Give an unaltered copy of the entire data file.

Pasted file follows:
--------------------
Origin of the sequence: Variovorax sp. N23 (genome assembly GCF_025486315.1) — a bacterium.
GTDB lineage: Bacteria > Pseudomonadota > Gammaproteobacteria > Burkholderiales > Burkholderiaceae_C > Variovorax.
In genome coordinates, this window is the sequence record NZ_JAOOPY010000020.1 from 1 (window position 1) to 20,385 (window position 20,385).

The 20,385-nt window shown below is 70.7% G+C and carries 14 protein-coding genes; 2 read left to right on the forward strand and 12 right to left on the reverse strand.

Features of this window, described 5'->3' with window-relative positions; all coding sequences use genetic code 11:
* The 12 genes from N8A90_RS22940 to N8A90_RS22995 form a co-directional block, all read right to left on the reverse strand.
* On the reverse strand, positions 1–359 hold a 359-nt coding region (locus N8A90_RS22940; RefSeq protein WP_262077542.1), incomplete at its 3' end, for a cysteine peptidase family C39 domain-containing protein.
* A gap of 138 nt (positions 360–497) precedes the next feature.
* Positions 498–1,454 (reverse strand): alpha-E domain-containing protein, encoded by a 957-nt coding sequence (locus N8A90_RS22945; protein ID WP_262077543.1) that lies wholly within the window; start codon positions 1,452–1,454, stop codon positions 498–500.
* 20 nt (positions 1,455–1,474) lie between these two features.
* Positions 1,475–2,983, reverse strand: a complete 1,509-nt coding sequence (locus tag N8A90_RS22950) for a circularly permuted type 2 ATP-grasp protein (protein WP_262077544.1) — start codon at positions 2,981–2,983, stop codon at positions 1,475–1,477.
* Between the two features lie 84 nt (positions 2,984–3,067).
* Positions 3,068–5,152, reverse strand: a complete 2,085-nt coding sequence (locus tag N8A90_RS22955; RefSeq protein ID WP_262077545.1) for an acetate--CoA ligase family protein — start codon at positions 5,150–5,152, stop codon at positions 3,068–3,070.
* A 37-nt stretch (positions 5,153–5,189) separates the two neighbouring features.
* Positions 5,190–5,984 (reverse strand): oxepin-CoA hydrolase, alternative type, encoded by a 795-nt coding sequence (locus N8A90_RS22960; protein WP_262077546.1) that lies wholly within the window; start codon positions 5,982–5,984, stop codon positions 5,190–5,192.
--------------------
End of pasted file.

Origin of the sequence: Variovorax sp. N23 (genome assembly GCF_025486315.1) — a bacterium.
GTDB lineage: Bacteria > Pseudomonadota > Gammaproteobacteria > Burkholderiales > Burkholderiaceae_C > Variovorax.
In genome coordinates, this window is the sequence record NZ_JAOOPY010000020.1 from 1 (window position 1) to 20,385 (window position 20,385).

The 20,385-nt window shown below is 70.7% G+C and carries 14 protein-coding genes; 2 read left to right on the forward strand and 12 right to left on the reverse strand.

Features of this window, described 5'->3' with window-relative positions; all coding sequences use genetic code 11:
* The 12 genes from N8A90_RS22940 to N8A90_RS22995 form a co-directional block, all read right to left on the reverse strand.
* On the reverse strand, positions 1–359 hold a 359-nt coding region (locus N8A90_RS22940; RefSeq protein WP_262077542.1), incomplete at its 3' end, for a cysteine peptidase family C39 domain-containing protein.
* A gap of 138 nt (positions 360–497) precedes the next feature.
* Positions 498–1,454 (reverse strand): alpha-E domain-containing protein, encoded by a 957-nt coding sequence (locus N8A90_RS22945; protein ID WP_262077543.1) that lies wholly within the window; start codon positions 1,452–1,454, stop codon positions 498–500.
* 20 nt (positions 1,455–1,474) lie between these two features.
* Positions 1,475–2,983, reverse strand: a complete 1,509-nt coding sequence (locus tag N8A90_RS22950) for a circularly permuted type 2 ATP-grasp protein (protein WP_262077544.1) — start codon at positions 2,981–2,983, stop codon at positions 1,475–1,477.
* Between the two features lie 84 nt (positions 2,984–3,067).
* Positions 3,068–5,152, reverse strand: a complete 2,085-nt coding sequence (locus tag N8A90_RS22955; RefSeq protein ID WP_262077545.1) for an acetate--CoA ligase family protein — start codon at positions 5,150–5,152, stop codon at positions 3,068–3,070.
* A 37-nt stretch (positions 5,153–5,189) separates the two neighbouring features.
* Positions 5,190–5,984 (reverse strand): oxepin-CoA hydrolase, alternative type, encoded by a 795-nt coding sequence (locus N8A90_RS22960; protein WP_262077546.1) that lies wholly within the window; start codon positions 5,982–5,984, stop codon positions 5,190–5,192.